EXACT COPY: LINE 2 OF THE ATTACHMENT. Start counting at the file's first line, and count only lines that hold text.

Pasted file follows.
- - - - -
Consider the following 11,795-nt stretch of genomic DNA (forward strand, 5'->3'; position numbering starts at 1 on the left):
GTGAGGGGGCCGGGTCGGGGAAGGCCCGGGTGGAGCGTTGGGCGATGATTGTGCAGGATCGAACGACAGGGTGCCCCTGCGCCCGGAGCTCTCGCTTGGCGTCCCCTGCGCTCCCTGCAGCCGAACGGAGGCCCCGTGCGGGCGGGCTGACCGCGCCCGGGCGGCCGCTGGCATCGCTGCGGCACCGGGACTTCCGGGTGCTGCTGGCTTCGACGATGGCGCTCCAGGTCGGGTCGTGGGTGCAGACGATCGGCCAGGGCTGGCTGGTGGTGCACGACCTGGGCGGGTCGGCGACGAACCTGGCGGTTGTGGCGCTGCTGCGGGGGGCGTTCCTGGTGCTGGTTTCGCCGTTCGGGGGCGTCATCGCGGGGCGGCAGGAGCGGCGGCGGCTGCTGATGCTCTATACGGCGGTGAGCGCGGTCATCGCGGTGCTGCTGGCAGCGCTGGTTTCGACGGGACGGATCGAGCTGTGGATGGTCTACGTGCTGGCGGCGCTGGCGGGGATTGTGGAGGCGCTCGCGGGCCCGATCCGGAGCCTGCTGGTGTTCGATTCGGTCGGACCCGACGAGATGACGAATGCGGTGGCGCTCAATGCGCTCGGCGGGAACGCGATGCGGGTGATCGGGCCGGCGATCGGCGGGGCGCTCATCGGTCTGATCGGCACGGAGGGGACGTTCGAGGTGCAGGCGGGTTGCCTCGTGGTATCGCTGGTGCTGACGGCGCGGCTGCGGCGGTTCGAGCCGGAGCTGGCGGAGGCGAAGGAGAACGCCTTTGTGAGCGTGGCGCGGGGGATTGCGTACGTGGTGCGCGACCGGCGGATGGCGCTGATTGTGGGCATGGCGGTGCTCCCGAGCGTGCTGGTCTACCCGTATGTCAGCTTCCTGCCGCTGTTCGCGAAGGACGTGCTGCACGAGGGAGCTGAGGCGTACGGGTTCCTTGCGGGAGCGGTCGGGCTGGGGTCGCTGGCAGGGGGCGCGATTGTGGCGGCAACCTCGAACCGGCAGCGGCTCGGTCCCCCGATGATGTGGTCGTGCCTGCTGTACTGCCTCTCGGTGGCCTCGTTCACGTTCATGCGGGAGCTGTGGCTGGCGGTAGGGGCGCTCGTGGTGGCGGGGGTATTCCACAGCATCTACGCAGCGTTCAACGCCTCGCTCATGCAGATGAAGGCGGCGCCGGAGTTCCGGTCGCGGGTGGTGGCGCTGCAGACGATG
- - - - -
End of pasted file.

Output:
GTGAGGGGGCCGGGTCGGGGAAGGCCCGGGTGGAGCGTTGGGCGATGATTGTGCAGGATCGAACGACAGGGTGCCCCTGCGCCCGGAGCTCTCGCTTGGCGTCCCCTGCGCTCCCTGCAGCCGAACGGAGGCCCCGTGCGGGCGGGCTGACCGCGCCCGGGCGGCCGCTGGCATCGCTGCGGCACCGGGACTTCCGGGTGCTGCTGGCTTCGACGATGGCGCTCCAGGTCGGGTCGTGGGTGCAGACGATCGGCCAGGGCTGGCTGGTGGTGCACGACCTGGGCGGGTCGGCGACGAACCTGGCGGTTGTGGCGCTGCTGCGGGGGGCGTTCCTGGTGCTGGTTTCGCCGTTCGGGGGCGTCATCGCGGGGCGGCAGGAGCGGCGGCGGCTGCTGATGCTCTATACGGCGGTGAGCGCGGTCATCGCGGTGCTGCTGGCAGCGCTGGTTTCGACGGGACGGATCGAGCTGTGGATGGTCTACGTGCTGGCGGCGCTGGCGGGGATTGTGGAGGCGCTCGCGGGCCCGATCCGGAGCCTGCTGGTGTTCGATTCGGTCGGACCCGACGAGATGACGAATGCGGTGGCGCTCAATGCGCTCGGCGGGAACGCGATGCGGGTGATCGGGCCGGCGATCGGCGGGGCGCTCATCGGTCTGATCGGCACGGAGGGGACGTTCGAGGTGCAGGCGGGTTGCCTCGTGGTATCGCTGGTGCTGACGGCGCGGCTGCGGCGGTTCGAGCCGGAGCTGGCGGAGGCGAAGGAGAACGCCTTTGTGAGCGTGGCGCGGGGGATTGCGTACGTGGTGCGCGACCGGCGGATGGCGCTGATTGTGGGCATGGCGGTGCTCCCGAGCGTGCTGGTCTACCCGTATGTCAGCTTCCTGCCGCTGTTCGCGAAGGACGTGCTGCACGAGGGAGCTGAGGCGTACGGGTTCCTTGCGGGAGCGGTCGGGCTGGGGTCGCTGGCAGGGGGCGCGATTGTGGCGGCAACCTCGAACCGGCAGCGGCTCGGTCCCCCGATGATGTGGTCGTGCCTGCTGTACTGCCTCTCGGTGGCCTCGTTCACGTTCATGCGGGAGCTGTGGCTGGCGGTAGGGGCGCTCGTGGTGGCGGGGGTATTCCACAGCATCTACGCAGCGTTCAACGCCTCGCTCATGCAGATGAAGGCGGCGCCGGAGTTCCGGTCGCGGGTGGTGGCGCTGCAGACGATG